Reflections on the DUP (Democratic Unionist Party) Conference and how it has affected the current political climate.

I attended my first DUP conference in November 2016.

I had attended the other main UK political party conferences as an independent political commentator and had an instinct that the DUP would soon be a more significant force in British politics. How right that intuition turned out to be, as some months later, Theresa May called an early General Election, agreed by Parliament, which was held on 6th June 2017.

This was a major miscalculation by her, and the result was that the Conservatives had a reduced majority, meaning they had to approach the DUP to help keep them in power.

There was then what is known as the “Confidence and Supply Agreement” which meant that the DUP would back the Conservatives as the governing party, and support them in significant Parliamentary votes.

This worked relatively well with few hiccups and the DUP succeeded in obtaining additional funding for Northern Ireland projects.

For the DUP, they were supporting the Conservative and Unionist Party (with the emphasis on Unionism) and also they believed they were supporting a party which would properly deliver on Brexit.

At the next DUP party conference, it was significant that Damien Green, then effectively the Deputy Prime Minister, and Julian Smith, Chief Whip, were guest speakers.

At the time, they were received quite enthusiastically, and the DUP at that stage had little reason to doubt the commitments they had been given by Theresa May and those Conservatives in her inner circle.

The DUP have for some time had a reception with speeches at the Conservative Party conferences. I noticed that even at the 2017 conference which preceded the DUP one of that year, that a number of Conservatives I spoke said they wished that Arlene Foster, the DUP leader, was their leader.

At the Conservative party DUP reception in the autumn of 2018, there were more inspiring speeches by the DUP leadership team, and Foster shone again in the minds of her many Conservative admirers.

It was interesting that at the latest DUP conference, on 23rd and 24th  November 2018 in Belfast, that the two Conservative party guests were Chancellor Phillip Hammond and Boris Johnson, leading Brexit critic of Theresa May.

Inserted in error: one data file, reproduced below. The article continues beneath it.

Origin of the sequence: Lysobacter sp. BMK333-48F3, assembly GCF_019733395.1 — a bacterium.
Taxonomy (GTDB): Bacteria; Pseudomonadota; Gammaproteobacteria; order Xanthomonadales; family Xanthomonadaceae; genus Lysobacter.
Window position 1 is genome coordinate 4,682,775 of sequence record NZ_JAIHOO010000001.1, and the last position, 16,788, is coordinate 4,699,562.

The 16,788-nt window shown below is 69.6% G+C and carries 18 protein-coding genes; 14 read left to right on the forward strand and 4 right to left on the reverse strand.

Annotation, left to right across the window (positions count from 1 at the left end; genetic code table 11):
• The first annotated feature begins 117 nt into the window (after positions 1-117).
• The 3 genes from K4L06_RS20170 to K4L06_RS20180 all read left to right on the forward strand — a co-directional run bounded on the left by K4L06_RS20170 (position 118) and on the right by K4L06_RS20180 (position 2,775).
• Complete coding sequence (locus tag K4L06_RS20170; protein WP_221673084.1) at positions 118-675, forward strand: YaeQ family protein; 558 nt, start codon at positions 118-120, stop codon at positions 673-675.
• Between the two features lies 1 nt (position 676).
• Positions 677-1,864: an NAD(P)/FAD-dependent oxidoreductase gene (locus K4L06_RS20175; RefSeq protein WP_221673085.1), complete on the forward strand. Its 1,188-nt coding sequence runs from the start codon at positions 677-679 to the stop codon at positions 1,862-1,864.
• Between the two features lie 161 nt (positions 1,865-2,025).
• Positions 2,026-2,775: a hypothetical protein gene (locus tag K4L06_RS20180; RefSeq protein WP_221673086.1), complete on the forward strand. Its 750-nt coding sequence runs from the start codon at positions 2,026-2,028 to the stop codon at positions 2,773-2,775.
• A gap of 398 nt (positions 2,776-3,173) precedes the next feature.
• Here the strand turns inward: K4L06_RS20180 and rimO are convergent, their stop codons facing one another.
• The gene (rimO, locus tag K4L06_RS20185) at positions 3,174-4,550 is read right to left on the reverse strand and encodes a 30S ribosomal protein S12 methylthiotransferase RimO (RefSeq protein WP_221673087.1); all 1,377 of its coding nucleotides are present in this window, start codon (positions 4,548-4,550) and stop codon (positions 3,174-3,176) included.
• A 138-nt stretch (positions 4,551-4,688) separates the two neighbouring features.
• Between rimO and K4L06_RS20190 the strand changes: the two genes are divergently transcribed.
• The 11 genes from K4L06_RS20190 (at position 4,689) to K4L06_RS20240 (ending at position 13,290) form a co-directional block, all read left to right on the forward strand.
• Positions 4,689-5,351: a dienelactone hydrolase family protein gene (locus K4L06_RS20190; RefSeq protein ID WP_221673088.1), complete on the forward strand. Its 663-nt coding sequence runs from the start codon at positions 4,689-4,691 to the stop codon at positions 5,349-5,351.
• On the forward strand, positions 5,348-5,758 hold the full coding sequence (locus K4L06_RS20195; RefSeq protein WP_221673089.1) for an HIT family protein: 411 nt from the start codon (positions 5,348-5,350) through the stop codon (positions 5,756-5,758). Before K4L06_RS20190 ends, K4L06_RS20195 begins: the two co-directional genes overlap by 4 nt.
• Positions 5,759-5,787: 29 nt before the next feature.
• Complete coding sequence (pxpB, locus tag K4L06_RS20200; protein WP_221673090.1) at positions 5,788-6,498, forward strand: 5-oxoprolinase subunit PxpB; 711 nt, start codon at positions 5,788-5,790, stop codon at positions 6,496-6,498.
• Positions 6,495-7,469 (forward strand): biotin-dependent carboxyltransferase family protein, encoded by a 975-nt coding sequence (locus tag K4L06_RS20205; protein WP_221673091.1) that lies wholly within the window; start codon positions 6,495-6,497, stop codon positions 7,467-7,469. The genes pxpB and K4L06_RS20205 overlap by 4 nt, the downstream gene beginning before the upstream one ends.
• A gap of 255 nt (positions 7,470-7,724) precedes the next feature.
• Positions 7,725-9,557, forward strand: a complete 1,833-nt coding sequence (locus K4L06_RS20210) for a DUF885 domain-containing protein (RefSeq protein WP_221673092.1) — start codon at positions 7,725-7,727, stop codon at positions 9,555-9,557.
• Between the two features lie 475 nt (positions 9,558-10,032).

Both were welcomed with courtesy and Phillip Hammond actually made a better than expected speech, interspersed with some surprising humour.

However, whilst the Chancellor’s political message was politely listened to and received muted applause, it was no comparison to the enthusiastic reception which Boris Johnson received when he spoke the next day.

Boris Johnson was seen as someone who stood up for a firm Brexit whereas Phillip Hammond was seen as still a closet Remainer.

What they did have in common in their speeches was their attacks on Jeremy Corbyn and John Macdonald. It was almost as though these points were made in an attempt to court favour with the DUP. I was, however, told, that the DUP could see through such efforts and were solely focussed on what was good for the UK and of course good for Northern Ireland.

What some Conservatives seem to forget is that there is a big socially conscious element to DUP policies and that attacking nationalisation and some other Labour policies simply will not wash at all.

Has the DUP’s loss of faith in Theresa May started the beginning of the end of her premiership?

The DUP are friendly but wise in their dealings with the Conservatives.

The mistake Theresa May and her close colleagues have made is to take them too much for granted and in considering them gullible.

At the DUP reception at the Conservative party conference I had the opportunity to ask Foster if they were being strong enough with Theresa May and her inner circle, bearing in mind they had the balance of power.

She clearly expressed a little surprise at this question and effectively said there were being very forthright with them. It is quite possible that the DUP had been firm in their discussions on Brexit, but that they had been cleverly deceived, with the wool pulled over their eyes.

Whatever the situation, I did detect a stronger resolve coming from the DUP over the following weeks.

At the DUP conference I had spoken to a number of their politicians, and as usual with their Northern Ireland hospitality, was given a warm welcome.

Having listened to a number of excellent speeches, there was a very firm line expressed on the Brexit scenario.

I took the trouble to ask Emma Little-Pengelly, MP, and Diane Dodds, MEP, as to whether the DUP would actually vote against the government on the Brexit issue if Theresa May’s stance did not substantially change. They were clearly surprised that I even asked the question and made it abundantly clear that they would not support the government on an unsatisfactory Brexit deal.

To be fair, the DUP MP’s performance on recent votes have borne that out.

However, on Thursday night’s This Week programme, when questioned by Andrew Neil, Emma Little-Pengelly did gave a ray of hope to the government, but that was dependent on Theresa May coming back from the EU with something substantial.

That prospect seems highly unlikely going by the latest news about her EU trip.  However, it does demonstrate that the DUP have gone out of their way to try to be supportive of the government.

In return, it appears that that Theresa May has made commitments to them in respect of the EU negotiations which she has not kept to. That leads to a lack of confidence in her, and not just from the DUP.


Part 2 of the story of the PM and the DUP will follow on Independence Daily tomorrow.

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